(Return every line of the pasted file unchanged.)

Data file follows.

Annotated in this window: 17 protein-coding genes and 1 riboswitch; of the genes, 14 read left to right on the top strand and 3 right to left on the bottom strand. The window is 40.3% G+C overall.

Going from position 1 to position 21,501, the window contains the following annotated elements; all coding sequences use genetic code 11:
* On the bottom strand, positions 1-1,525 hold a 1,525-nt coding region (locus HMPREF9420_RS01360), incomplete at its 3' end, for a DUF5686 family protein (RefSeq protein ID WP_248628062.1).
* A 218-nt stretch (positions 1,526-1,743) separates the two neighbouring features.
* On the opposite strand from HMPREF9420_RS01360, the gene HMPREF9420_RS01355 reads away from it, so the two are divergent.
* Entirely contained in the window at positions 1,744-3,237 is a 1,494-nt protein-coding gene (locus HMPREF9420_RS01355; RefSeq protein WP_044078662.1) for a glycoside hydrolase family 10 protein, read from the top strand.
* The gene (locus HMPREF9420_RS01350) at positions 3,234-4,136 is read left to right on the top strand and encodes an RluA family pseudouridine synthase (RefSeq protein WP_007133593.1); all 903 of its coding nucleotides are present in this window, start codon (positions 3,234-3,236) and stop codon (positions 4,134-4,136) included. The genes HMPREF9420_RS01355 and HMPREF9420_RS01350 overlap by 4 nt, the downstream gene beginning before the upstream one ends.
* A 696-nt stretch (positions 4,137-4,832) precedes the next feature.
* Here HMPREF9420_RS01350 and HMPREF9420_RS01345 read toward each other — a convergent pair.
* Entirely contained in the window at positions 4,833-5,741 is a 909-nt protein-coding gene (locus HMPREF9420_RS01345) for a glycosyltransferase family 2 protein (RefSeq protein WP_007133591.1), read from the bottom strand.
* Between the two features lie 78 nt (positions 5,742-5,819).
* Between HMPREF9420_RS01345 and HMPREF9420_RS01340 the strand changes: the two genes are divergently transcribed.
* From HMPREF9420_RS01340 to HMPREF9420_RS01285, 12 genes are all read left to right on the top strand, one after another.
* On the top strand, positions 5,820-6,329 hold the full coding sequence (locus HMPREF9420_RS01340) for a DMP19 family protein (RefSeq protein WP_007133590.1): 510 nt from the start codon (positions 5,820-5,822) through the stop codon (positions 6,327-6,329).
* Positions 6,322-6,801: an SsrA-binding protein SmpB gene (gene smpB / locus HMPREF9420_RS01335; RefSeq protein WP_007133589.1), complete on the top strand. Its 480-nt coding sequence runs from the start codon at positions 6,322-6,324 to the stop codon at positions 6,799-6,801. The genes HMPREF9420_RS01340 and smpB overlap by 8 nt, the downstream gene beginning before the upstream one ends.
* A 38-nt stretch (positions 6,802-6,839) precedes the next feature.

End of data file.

Annotated in this window: 17 protein-coding genes and 1 riboswitch; of the genes, 14 read left to right on the top strand and 3 right to left on the bottom strand. The window is 40.3% G+C overall.

Going from position 1 to position 21,501, the window contains the following annotated elements; all coding sequences use genetic code 11:
* On the bottom strand, positions 1-1,525 hold a 1,525-nt coding region (locus HMPREF9420_RS01360), incomplete at its 3' end, for a DUF5686 family protein (RefSeq protein ID WP_248628062.1).
* A 218-nt stretch (positions 1,526-1,743) separates the two neighbouring features.
* On the opposite strand from HMPREF9420_RS01360, the gene HMPREF9420_RS01355 reads away from it, so the two are divergent.
* Entirely contained in the window at positions 1,744-3,237 is a 1,494-nt protein-coding gene (locus HMPREF9420_RS01355; RefSeq protein WP_044078662.1) for a glycoside hydrolase family 10 protein, read from the top strand.
* The gene (locus HMPREF9420_RS01350) at positions 3,234-4,136 is read left to right on the top strand and encodes an RluA family pseudouridine synthase (RefSeq protein WP_007133593.1); all 903 of its coding nucleotides are present in this window, start codon (positions 3,234-3,236) and stop codon (positions 4,134-4,136) included. The genes HMPREF9420_RS01355 and HMPREF9420_RS01350 overlap by 4 nt, the downstream gene beginning before the upstream one ends.
* A 696-nt stretch (positions 4,137-4,832) precedes the next feature.
* Here HMPREF9420_RS01350 and HMPREF9420_RS01345 read toward each other — a convergent pair.
* Entirely contained in the window at positions 4,833-5,741 is a 909-nt protein-coding gene (locus HMPREF9420_RS01345) for a glycosyltransferase family 2 protein (RefSeq protein WP_007133591.1), read from the bottom strand.
* Between the two features lie 78 nt (positions 5,742-5,819).
* Between HMPREF9420_RS01345 and HMPREF9420_RS01340 the strand changes: the two genes are divergently transcribed.
* From HMPREF9420_RS01340 to HMPREF9420_RS01285, 12 genes are all read left to right on the top strand, one after another.
* On the top strand, positions 5,820-6,329 hold the full coding sequence (locus HMPREF9420_RS01340) for a DMP19 family protein (RefSeq protein WP_007133590.1): 510 nt from the start codon (positions 5,820-5,822) through the stop codon (positions 6,327-6,329).
* Positions 6,322-6,801: an SsrA-binding protein SmpB gene (gene smpB / locus HMPREF9420_RS01335; RefSeq protein WP_007133589.1), complete on the top strand. Its 480-nt coding sequence runs from the start codon at positions 6,322-6,324 to the stop codon at positions 6,799-6,801. The genes HMPREF9420_RS01340 and smpB overlap by 8 nt, the downstream gene beginning before the upstream one ends.
* A 38-nt stretch (positions 6,802-6,839) precedes the next feature.